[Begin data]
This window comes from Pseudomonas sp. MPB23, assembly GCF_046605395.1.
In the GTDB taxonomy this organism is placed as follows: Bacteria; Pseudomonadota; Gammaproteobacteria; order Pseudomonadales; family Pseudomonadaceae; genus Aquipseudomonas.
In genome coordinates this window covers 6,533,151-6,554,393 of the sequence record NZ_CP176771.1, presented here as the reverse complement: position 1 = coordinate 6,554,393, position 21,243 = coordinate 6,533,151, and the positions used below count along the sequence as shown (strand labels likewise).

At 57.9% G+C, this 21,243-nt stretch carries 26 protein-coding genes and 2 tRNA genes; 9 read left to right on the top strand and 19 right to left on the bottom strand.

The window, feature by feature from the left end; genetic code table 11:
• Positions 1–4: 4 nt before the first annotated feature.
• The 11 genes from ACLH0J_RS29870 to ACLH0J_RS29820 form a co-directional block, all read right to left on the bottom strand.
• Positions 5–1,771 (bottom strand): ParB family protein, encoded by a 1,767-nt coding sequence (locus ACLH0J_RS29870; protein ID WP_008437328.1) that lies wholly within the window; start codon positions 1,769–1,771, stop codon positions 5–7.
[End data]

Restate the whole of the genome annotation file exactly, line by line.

This window comes from Pseudomonas sp. MPB23, assembly GCF_046605395.1.
In the GTDB taxonomy this organism is placed as follows: Bacteria; Pseudomonadota; Gammaproteobacteria; order Pseudomonadales; family Pseudomonadaceae; genus Aquipseudomonas.
In genome coordinates this window covers 6,533,151-6,554,393 of the sequence record NZ_CP176771.1, presented here as the reverse complement: position 1 = coordinate 6,554,393, position 21,243 = coordinate 6,533,151, and the positions used below count along the sequence as shown (strand labels likewise).

At 57.9% G+C, this 21,243-nt stretch carries 26 protein-coding genes and 2 tRNA genes; 9 read left to right on the top strand and 19 right to left on the bottom strand.

The window, feature by feature from the left end; genetic code table 11:
• Positions 1–4: 4 nt before the first annotated feature.
• The 11 genes from ACLH0J_RS29870 to ACLH0J_RS29820 form a co-directional block, all read right to left on the bottom strand.
• Positions 5–1,771 (bottom strand): ParB family protein, encoded by a 1,767-nt coding sequence (locus ACLH0J_RS29870; protein ID WP_008437328.1) that lies wholly within the window; start codon positions 1,769–1,771, stop codon positions 5–7.